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Last Updated: Friday, 13 April 2007, 16:00 GMT 17:00 UK
'No witch hunt' over Iran stories
The sailors detained by Iran
Two of the sailors have sold their stories to the media
Downing Street has said it will not engage in a "witch hunt" against those responsible for allowing the navy crew freed by Iran to sell their stories.

About 3,000 people have signed a petition on the Downing Street website calling for the "naming and sacking" of whoever authorised the sales.

But No 10 said Tony Blair believed actions had been taken "honourably and in difficult circumstances".

Defence Secretary Des Browne has taken responsibility for the navy's decision.

He said he had not been "content" with the move, made in the wake of the marines' and sailors' release, but believed he had had no choice but to give it his blessing under Ministry of Defence rules.

'Exceptional situation'

Mr Browne, who is due to give a Commons statement on the affair on Monday, has conceded that with "hindsight" he could have made a different decision.

The decision to allow the personnel to sell their stories has drawn fierce criticism from the Conservatives, former military figures and the families of servicemen killed or injured in Iraq and Afghanistan.

Shadow foreign secretary William Hague said it had damaged the reputation of Britain's armed forces.

Tony Blair has also said it was not a "good idea".

But Downing Street denies having had "anything to do" with it and Mr Blair has rejected calls to name the civil servants responsible.

A statement posted on the Downing Street website said: "The prime minister has already made it clear that he recognises that the navy were trying to deal with a wholly exceptional situation.

"He has no intention of engaging in a witch hunt against people who acted honourably and in good faith in very difficult circumstances."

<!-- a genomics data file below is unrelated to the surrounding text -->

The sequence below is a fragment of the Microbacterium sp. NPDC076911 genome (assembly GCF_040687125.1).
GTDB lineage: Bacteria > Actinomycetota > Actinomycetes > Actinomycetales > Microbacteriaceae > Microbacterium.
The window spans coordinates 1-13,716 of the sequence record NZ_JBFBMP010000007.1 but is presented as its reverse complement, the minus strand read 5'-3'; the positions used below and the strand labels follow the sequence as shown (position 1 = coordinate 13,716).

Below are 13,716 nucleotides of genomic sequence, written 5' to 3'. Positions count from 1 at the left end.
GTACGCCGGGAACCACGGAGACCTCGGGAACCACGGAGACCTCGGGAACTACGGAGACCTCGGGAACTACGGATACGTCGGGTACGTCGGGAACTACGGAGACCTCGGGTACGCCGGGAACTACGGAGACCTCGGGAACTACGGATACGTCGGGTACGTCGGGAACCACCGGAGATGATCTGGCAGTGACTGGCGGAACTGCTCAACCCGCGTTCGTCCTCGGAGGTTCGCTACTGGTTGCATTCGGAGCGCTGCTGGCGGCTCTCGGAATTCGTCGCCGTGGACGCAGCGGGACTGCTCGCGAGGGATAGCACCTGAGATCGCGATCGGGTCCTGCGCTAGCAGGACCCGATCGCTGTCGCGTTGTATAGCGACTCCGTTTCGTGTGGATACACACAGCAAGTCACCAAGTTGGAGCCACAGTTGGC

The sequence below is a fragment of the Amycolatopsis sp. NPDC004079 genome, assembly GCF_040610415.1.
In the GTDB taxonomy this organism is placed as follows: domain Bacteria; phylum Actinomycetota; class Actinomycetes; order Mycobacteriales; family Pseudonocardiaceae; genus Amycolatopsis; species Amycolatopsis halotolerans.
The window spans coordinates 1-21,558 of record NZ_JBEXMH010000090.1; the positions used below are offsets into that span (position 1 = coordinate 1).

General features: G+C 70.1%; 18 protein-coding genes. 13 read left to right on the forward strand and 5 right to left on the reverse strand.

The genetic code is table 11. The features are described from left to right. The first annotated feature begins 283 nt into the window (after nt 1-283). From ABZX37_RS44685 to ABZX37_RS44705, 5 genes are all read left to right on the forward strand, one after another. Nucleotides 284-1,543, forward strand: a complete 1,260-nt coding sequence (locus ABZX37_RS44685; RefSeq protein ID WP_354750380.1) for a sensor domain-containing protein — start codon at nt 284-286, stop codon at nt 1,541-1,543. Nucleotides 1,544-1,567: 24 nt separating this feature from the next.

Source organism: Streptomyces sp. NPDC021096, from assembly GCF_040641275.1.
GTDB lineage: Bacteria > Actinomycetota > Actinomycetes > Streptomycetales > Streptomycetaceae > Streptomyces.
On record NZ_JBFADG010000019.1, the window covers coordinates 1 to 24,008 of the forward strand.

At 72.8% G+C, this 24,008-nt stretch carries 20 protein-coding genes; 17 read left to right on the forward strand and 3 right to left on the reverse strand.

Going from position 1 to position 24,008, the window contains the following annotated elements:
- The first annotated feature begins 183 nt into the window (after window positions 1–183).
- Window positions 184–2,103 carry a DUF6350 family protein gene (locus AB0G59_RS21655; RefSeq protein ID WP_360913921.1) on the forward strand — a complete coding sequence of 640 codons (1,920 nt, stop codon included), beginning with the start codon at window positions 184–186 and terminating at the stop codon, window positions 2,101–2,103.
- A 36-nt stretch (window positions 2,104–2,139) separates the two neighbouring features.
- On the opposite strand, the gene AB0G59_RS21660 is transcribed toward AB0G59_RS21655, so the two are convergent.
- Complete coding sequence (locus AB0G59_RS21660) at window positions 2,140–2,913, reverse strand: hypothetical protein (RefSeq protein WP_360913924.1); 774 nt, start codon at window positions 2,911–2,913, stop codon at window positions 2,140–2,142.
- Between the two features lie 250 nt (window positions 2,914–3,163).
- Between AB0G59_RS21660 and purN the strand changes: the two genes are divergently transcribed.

The Downing Street petition was organised by Mike Critchley, a former Royal Navy officer and Conservative activist.

Mr Critchley, of Warship World magazine, told BBC News 24 he had been "staggered" by the response.

Anyone can set a petition up on the Downing Street site - it hit the headlines earlier this year when 1.8m people signed a petition against road pricing.

The 15 freed navy crew have been at the centre of a row since they were released - even though only two of them have sold their stories.

Arthur Batchelor, 20, the youngest of the British sailors to be held captive, told the Daily Mirror about his "nightmare" at the hands of his captors.

And Leading Seaman Faye Turney sold her story to ITV1's Tonight with Trevor Macdonald and the Sun newspaper - reportedly for a six-figure sum, some of which will go to navy families.

The Royal Navy crew were on patrol boats in the Gulf on 23 March when they were detained by Iran's Revolutionary Guard - the Iranians said they had strayed into its waters, which the British deny.

PCC 'offered media help' to MoD
13 Apr 07 |  UK Politics

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